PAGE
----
What are the prognostic implications of TP53 mutations in AML and what key clinical trials show promise for future treatment?

Published on October 13, 2021 in Treatment

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Nicholas J. Short, MD 
Assistant Professor
Department of Leukemia
Division of Cancer Medicine
The University of Texas MD Anderson Cancer Center
Houston, Texas

Welcome to Managing AML. My name is Dr. Nicholas Short, and I'm frequently asked, “What are the prognostic implications of TP53 mutations in AML, and what are the key clinical trials that show promise for future treatment?” If we're talking about in the frontline setting, certainly TP53 mutations are among the worst genomic abnormality and are associated with very poor outcomes. When we treat patients with hypomethylating agent plus venetoclax, for example older patients, we get a median survival in clinical trials of about 15 months, however, when patients have TP53 mutations, the median survival is significantly lower at only about 6 months.

In fact, there are a number of analyses that show that actually the addition of venetoclax may not even improve outcomes for patients with TP53 mutations and they may do similarly well with hypomethylating agents alone. We've also seen that in the variant allele frequency (VAF), so in other words, the burden of TP53 mutation, has important prognostic implications. Low TP53 VAF, typically defined as less than 20%, sometimes less than 40%, are more likely to be associated with a normal karyotype or certainly the absence of a complex karyotype. Those lower TP53 VAFs in the presence of a diploid or normal karyotype, those patients can still have reasonably good outcomes when treated with standard therapies, either intensive chemotherapy or potentially hypomethylating agent plus venetoclax, and then they're transitioned to a stem cell transplant.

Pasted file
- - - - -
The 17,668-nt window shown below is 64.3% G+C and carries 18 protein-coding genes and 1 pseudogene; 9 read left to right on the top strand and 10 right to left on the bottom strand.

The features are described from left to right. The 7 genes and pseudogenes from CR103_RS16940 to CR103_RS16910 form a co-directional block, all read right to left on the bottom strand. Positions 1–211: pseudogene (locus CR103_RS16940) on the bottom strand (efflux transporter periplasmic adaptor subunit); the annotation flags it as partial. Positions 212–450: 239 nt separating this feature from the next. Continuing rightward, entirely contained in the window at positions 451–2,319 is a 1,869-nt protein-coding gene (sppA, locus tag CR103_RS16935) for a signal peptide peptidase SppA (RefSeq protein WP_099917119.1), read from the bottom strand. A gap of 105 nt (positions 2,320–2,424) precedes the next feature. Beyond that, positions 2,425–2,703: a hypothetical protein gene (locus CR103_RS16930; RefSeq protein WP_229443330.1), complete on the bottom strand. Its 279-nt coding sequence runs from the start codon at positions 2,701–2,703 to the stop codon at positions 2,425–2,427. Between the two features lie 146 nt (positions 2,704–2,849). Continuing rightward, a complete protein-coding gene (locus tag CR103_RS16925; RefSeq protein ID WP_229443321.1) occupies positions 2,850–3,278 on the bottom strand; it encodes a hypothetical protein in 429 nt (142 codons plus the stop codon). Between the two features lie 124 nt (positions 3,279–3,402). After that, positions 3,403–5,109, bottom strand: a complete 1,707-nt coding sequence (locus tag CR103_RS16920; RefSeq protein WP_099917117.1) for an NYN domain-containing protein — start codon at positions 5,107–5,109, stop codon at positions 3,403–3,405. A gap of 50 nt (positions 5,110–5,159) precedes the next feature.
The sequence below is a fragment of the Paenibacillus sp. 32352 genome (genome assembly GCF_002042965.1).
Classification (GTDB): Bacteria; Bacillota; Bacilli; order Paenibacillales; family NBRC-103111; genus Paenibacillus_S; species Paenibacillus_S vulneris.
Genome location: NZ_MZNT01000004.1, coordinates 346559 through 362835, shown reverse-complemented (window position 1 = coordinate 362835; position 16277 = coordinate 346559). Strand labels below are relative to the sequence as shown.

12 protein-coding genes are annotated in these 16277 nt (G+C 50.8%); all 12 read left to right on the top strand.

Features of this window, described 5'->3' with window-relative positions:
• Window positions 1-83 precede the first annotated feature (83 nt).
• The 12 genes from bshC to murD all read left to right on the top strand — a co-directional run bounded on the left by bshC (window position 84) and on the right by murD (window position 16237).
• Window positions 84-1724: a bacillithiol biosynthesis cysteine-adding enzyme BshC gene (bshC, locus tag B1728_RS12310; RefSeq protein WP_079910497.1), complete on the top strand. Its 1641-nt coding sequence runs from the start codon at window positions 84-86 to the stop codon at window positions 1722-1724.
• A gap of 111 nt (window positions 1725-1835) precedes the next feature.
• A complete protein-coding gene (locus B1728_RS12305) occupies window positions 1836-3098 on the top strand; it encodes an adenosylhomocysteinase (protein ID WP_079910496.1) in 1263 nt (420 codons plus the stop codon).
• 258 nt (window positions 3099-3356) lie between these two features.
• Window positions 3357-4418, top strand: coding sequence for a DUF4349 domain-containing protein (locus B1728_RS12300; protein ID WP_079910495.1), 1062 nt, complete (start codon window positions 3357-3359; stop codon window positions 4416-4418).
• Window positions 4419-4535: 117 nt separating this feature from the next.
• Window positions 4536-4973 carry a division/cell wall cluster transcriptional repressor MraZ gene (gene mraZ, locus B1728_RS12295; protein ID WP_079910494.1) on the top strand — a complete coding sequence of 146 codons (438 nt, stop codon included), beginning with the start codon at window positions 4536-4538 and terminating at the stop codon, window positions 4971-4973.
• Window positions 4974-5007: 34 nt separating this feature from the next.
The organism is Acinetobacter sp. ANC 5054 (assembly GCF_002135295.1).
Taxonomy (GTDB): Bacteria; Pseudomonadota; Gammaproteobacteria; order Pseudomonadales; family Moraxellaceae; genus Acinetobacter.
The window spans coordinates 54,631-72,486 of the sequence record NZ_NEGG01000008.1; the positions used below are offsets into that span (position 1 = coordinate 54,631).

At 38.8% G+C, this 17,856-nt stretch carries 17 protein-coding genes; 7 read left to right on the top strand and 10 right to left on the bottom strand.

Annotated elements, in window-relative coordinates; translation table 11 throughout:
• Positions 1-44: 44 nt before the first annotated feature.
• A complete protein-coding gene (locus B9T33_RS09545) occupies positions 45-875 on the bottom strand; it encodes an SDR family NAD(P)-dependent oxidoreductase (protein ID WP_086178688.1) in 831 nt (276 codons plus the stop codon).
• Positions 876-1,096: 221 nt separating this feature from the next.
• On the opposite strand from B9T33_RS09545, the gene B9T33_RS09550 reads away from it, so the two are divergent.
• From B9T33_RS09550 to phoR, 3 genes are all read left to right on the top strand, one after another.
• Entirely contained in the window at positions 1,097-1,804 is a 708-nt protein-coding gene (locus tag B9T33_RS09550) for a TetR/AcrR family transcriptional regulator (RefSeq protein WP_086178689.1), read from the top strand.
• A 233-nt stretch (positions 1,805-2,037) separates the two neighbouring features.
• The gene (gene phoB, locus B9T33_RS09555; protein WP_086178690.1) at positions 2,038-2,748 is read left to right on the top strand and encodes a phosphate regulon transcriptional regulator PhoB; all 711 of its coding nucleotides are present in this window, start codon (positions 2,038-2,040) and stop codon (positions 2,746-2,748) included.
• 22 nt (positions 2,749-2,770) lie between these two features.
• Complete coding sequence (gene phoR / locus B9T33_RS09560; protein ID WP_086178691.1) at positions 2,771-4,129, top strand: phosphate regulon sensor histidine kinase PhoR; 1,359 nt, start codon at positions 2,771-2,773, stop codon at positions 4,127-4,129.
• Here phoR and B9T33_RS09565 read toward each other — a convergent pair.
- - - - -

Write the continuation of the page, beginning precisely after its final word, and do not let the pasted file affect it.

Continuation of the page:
In contrast, those patients who have high VAF typically, again over 20%, or certainly over 40%, and which is almost always present in the context of a complex karyotype, those patients have extremely poor outcomes. Again, the median survival for those patients is somewhere in the order of 6 months, regardless of what the therapy used is. It's very important that these patients are referred for clinical trials whenever possible. I would say the most exciting drug that we have now that's in clinical trial development for patients with TP53-mutated AML is magrolimab. Magrolimab is an anti-CD47 antibody, but is essentially a checkpoint inhibitor, like we might think of in solid tumors, but it's a checkpoint inhibitor for macrophages. It basically stimulates macrophages to kill/ingest the malignant AML cells. We've seen in clinical trials that the outcomes for patients with TP53-mutated AML who are treated with azacitidine plus magrolimab, the median survival reported at the most recent ASH meeting in 2020 was a little over 12 months. As I mentioned, historically what we see now with hypomethylating agent plus venetoclax is only about 6 months. Certainly this seems to be a very promising therapy and one that's being actively investigated in both the frontline and relapsed/refractory setting.

Now it's worth mentioning also another drug, which is APR-246. This is a drug that the mechanism of action is not completely understood, but it's thought to convert mutant P53 proteins into a more wild-type confirmation, although again the mechanism of action is not entirely understood at this time.

There were some initial data suggesting promise for this drug, but currently, there was, unfortunately, a negative study shown in MDS, so there is a hold on a lot of clinical trials for this drug. That said, there are still other ongoing studies of APR 246. I think that there still could be some utility of this drug going forward if we see some promising results in other contexts. Thank you very much for viewing this activity.

Last modified: August 26, 2021